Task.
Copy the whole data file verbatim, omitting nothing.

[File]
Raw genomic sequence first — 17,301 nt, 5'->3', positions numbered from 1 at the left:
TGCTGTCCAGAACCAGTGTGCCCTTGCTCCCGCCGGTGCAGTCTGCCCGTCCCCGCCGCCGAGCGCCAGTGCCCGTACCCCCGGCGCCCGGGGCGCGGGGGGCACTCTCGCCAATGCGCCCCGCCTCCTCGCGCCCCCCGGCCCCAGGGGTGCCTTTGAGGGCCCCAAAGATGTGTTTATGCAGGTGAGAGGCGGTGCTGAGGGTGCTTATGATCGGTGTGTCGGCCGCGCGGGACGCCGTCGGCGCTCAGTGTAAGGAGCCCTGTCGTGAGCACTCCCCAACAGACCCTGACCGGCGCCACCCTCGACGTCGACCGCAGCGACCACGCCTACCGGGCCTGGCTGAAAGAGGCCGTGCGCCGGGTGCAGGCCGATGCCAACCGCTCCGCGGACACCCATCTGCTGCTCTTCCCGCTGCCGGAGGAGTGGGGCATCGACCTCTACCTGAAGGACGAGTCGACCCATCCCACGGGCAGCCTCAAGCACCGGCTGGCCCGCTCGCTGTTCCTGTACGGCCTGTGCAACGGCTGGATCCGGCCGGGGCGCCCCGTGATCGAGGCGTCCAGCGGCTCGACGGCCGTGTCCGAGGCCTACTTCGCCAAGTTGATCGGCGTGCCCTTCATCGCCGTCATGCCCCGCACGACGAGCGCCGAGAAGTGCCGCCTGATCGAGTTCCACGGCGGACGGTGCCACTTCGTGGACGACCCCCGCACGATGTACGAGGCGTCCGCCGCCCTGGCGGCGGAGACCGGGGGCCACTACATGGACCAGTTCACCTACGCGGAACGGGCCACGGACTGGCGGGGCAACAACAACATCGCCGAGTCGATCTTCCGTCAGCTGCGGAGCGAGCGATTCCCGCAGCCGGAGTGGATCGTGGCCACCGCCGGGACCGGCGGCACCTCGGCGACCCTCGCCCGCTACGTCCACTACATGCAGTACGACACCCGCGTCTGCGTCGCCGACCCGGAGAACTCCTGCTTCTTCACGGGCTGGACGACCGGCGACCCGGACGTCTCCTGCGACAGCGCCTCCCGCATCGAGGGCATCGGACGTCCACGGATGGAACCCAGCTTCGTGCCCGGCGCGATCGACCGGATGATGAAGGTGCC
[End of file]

Raw genomic sequence first — 17,301 nt, 5'->3', positions numbered from 1 at the left:
TGCTGTCCAGAACCAGTGTGCCCTTGCTCCCGCCGGTGCAGTCTGCCCGTCCCCGCCGCCGAGCGCCAGTGCCCGTACCCCCGGCGCCCGGGGCGCGGGGGGCACTCTCGCCAATGCGCCCCGCCTCCTCGCGCCCCCCGGCCCCAGGGGTGCCTTTGAGGGCCCCAAAGATGTGTTTATGCAGGTGAGAGGCGGTGCTGAGGGTGCTTATGATCGGTGTGTCGGCCGCGCGGGACGCCGTCGGCGCTCAGTGTAAGGAGCCCTGTCGTGAGCACTCCCCAACAGACCCTGACCGGCGCCACCCTCGACGTCGACCGCAGCGACCACGCCTACCGGGCCTGGCTGAAAGAGGCCGTGCGCCGGGTGCAGGCCGATGCCAACCGCTCCGCGGACACCCATCTGCTGCTCTTCCCGCTGCCGGAGGAGTGGGGCATCGACCTCTACCTGAAGGACGAGTCGACCCATCCCACGGGCAGCCTCAAGCACCGGCTGGCCCGCTCGCTGTTCCTGTACGGCCTGTGCAACGGCTGGATCCGGCCGGGGCGCCCCGTGATCGAGGCGTCCAGCGGCTCGACGGCCGTGTCCGAGGCCTACTTCGCCAAGTTGATCGGCGTGCCCTTCATCGCCGTCATGCCCCGCACGACGAGCGCCGAGAAGTGCCGCCTGATCGAGTTCCACGGCGGACGGTGCCACTTCGTGGACGACCCCCGCACGATGTACGAGGCGTCCGCCGCCCTGGCGGCGGAGACCGGGGGCCACTACATGGACCAGTTCACCTACGCGGAACGGGCCACGGACTGGCGGGGCAACAACAACATCGCCGAGTCGATCTTCCGTCAGCTGCGGAGCGAGCGATTCCCGCAGCCGGAGTGGATCGTGGCCACCGCCGGGACCGGCGGCACCTCGGCGACCCTCGCCCGCTACGTCCACTACATGCAGTACGACACCCGCGTCTGCGTCGCCGACCCGGAGAACTCCTGCTTCTTCACGGGCTGGACGACCGGCGACCCGGACGTCTCCTGCGACAGCGCCTCCCGCATCGAGGGCATCGGACGTCCACGGATGGAACCCAGCTTCGTGCCCGGCGCGATCGACCGGATGATGAAGGTGCC